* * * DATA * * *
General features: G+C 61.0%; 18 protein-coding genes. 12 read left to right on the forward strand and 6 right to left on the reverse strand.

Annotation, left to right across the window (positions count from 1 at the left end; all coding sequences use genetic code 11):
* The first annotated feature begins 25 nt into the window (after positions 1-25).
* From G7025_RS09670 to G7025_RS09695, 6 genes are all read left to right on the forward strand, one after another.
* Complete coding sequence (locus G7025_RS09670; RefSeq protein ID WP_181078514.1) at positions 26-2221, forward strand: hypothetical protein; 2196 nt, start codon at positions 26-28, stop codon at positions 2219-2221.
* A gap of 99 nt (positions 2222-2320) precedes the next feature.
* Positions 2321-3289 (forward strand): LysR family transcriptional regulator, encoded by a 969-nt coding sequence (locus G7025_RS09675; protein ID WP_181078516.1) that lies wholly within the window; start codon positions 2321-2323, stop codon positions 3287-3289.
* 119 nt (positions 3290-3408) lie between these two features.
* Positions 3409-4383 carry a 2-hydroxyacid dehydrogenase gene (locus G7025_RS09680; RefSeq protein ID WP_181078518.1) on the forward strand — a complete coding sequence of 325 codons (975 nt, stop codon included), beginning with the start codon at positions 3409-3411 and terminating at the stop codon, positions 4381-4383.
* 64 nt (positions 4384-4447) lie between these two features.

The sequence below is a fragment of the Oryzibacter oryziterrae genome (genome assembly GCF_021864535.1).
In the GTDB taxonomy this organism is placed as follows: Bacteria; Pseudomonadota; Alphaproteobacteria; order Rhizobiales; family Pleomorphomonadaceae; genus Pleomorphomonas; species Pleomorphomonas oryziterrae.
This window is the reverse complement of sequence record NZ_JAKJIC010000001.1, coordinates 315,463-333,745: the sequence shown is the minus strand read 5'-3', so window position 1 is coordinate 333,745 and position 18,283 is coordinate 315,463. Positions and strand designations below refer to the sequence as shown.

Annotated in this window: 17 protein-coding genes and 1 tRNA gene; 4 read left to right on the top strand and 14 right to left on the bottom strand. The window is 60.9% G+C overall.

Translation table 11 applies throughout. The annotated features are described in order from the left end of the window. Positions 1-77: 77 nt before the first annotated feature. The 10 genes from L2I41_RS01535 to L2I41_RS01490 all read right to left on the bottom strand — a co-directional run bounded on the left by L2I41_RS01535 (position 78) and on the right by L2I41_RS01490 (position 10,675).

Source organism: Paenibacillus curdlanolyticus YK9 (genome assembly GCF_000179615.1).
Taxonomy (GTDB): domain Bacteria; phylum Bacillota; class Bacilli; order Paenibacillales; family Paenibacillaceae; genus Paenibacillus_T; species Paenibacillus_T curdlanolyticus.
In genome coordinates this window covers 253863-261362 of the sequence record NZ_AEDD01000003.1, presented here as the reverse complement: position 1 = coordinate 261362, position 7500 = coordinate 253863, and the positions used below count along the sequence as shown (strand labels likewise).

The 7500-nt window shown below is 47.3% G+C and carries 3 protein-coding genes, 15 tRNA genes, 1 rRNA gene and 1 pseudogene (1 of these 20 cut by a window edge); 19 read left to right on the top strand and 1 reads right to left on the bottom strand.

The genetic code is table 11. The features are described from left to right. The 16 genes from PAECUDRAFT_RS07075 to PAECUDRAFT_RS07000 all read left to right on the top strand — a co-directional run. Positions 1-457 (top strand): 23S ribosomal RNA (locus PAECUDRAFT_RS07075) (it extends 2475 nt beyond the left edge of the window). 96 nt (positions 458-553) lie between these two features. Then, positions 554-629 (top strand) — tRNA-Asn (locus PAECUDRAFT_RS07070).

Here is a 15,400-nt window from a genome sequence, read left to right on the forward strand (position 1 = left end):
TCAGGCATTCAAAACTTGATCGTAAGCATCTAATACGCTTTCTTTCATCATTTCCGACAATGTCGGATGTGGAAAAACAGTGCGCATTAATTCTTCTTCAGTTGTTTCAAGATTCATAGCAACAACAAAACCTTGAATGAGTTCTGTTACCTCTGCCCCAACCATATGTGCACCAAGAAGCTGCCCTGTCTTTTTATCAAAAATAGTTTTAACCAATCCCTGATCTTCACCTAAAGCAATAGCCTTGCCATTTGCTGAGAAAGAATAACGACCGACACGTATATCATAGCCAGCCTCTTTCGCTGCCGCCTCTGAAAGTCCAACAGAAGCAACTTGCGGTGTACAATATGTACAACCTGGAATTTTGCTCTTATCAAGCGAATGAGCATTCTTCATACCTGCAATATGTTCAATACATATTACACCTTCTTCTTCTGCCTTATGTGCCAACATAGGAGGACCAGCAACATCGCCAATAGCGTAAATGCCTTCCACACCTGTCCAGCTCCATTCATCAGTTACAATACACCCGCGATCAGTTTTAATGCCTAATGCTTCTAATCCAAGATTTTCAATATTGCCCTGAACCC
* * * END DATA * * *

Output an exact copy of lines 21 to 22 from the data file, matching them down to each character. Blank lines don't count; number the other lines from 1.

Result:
Here is a 15,400-nt window from a genome sequence, read left to right on the forward strand (position 1 = left end):
TCAGGCATTCAAAACTTGATCGTAAGCATCTAATACGCTTTCTTTCATCATTTCCGACAATGTCGGATGTGGAAAAACAGTGCGCATTAATTCTTCTTCAGTTGTTTCAAGATTCATAGCAACAACAAAACCTTGAATGAGTTCTGTTACCTCTGCCCCAACCATATGTGCACCAAGAAGCTGCCCTGTCTTTTTATCAAAAATAGTTTTAACCAATCCCTGATCTTCACCTAAAGCAATAGCCTTGCCATTTGCTGAGAAAGAATAACGACCGACACGTATATCATAGCCAGCCTCTTTCGCTGCCGCCTCTGAAAGTCCAACAGAAGCAACTTGCGGTGTACAATATGTACAACCTGGAATTTTGCTCTTATCAAGCGAATGAGCATTCTTCATACCTGCAATATGTTCAATACATATTACACCTTCTTCTTCTGCCTTATGTGCCAACATAGGAGGACCAGCAACATCGCCAATAGCGTAAATGCCTTCCACACCTGTCCAGCTCCATTCATCAGTTACAATACACCCGCGATCAGTTTTAATGCCTAATGCTTCTAATCCAAGATTTTCAATATTGCCCTGAACCC